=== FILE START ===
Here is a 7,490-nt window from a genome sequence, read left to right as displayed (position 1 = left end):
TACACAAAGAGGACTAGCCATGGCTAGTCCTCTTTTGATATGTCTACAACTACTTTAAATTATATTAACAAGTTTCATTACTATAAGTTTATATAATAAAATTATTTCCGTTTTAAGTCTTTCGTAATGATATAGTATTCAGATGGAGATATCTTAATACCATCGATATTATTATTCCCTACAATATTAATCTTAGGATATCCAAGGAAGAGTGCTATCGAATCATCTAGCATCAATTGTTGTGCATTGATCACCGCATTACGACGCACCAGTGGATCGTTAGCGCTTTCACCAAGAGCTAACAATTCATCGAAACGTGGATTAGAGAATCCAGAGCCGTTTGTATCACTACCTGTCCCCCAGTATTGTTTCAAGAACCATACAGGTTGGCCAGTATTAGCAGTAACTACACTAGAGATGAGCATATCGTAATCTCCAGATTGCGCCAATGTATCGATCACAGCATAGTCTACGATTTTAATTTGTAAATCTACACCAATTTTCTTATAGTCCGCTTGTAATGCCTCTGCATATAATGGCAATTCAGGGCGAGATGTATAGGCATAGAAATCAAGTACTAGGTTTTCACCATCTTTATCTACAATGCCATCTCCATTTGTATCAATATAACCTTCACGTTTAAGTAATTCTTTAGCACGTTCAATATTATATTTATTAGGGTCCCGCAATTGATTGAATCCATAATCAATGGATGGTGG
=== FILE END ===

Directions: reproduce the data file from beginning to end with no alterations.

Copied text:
Here is a 7,490-nt window from a genome sequence, read left to right as displayed (position 1 = left end):
TACACAAAGAGGACTAGCCATGGCTAGTCCTCTTTTGATATGTCTACAACTACTTTAAATTATATTAACAAGTTTCATTACTATAAGTTTATATAATAAAATTATTTCCGTTTTAAGTCTTTCGTAATGATATAGTATTCAGATGGAGATATCTTAATACCATCGATATTATTATTCCCTACAATATTAATCTTAGGATATCCAAGGAAGAGTGCTATCGAATCATCTAGCATCAATTGTTGTGCATTGATCACCGCATTACGACGCACCAGTGGATCGTTAGCGCTTTCACCAAGAGCTAACAATTCATCGAAACGTGGATTAGAGAATCCAGAGCCGTTTGTATCACTACCTGTCCCCCAGTATTGTTTCAAGAACCATACAGGTTGGCCAGTATTAGCAGTAACTACACTAGAGATGAGCATATCGTAATCTCCAGATTGCGCCAATGTATCGATCACAGCATAGTCTACGATTTTAATTTGTAAATCTACACCAATTTTCTTATAGTCCGCTTGTAATGCCTCTGCATATAATGGCAATTCAGGGCGAGATGTATAGGCATAGAAATCAAGTACTAGGTTTTCACCATCTTTATCTACAATGCCATCTCCATTTGTATCAATATAACCTTCACGTTTAAGTAATTCTTTAGCACGTTCAATATTATATTTATTAGGGTCCCGCAATTGATTGAATCCATAATCAATGGATGGTGG